Objective: To examine whether apoptosis contributes to the pathogenesis of skin lesions in patients with cutaneous lupus erythematosus (CLE) after ultraviolet (UV) irradiation.
Methods: In situ nick translation and TUNEL were performed to detect apoptosis in 85 skin biopsy specimens from patients with various subtypes of CLE. Specimens from normal healthy donors and patients with polymorphous light eruption were used as controls. In addition to assessment of primary lesions, provocative phototesting was carried out to investigate events occurring secondary to UV irradiation during a very early stage of lesion formation.
Results: A significant increase in apoptotic nuclei was found in the upper epidermal layer of primary and UV light-induced skin lesions of CLE patients compared with controls. In tissue sections obtained from control subjects at 24 hours after a single exposure to UV light, a slight increase in the count of epidermal apoptotic nuclei was present as compared with skin tissue from CLE patients obtained under the same conditions before lesion formation. In sections obtained from controls at 72 hours after irradiation, a significant decrease in the apoptotic nuclei count was observed, consistent with a proper clearance of apoptotic cells in the period between 24 and 72 hours after irradiation. In striking contrast, the number of apoptotic nuclei increased significantly within this period in tissue sections from patients with CLE.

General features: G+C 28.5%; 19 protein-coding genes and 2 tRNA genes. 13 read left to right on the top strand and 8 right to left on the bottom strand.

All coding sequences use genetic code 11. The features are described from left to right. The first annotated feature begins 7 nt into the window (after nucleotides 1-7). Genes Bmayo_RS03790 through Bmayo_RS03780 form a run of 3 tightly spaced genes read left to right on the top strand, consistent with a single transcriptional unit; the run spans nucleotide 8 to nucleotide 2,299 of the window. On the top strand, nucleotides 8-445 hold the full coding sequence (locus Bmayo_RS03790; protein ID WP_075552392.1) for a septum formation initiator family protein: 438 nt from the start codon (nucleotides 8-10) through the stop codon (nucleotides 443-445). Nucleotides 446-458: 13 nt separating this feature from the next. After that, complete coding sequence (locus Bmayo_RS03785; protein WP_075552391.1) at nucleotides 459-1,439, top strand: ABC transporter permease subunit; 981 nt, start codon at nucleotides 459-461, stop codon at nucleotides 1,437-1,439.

Conclusion: These data support the hypothesis that apoptotic cells accumulate in the skin of patients with CLE after UV irradiation, as a result of impaired or delayed clearance. The nonengulfed cells may undergo secondary necrosis and release proinflammatory compounds and potential autoantigens, which may contribute to the inflammatory micromilieu that leads to formation of skin lesions in this disease.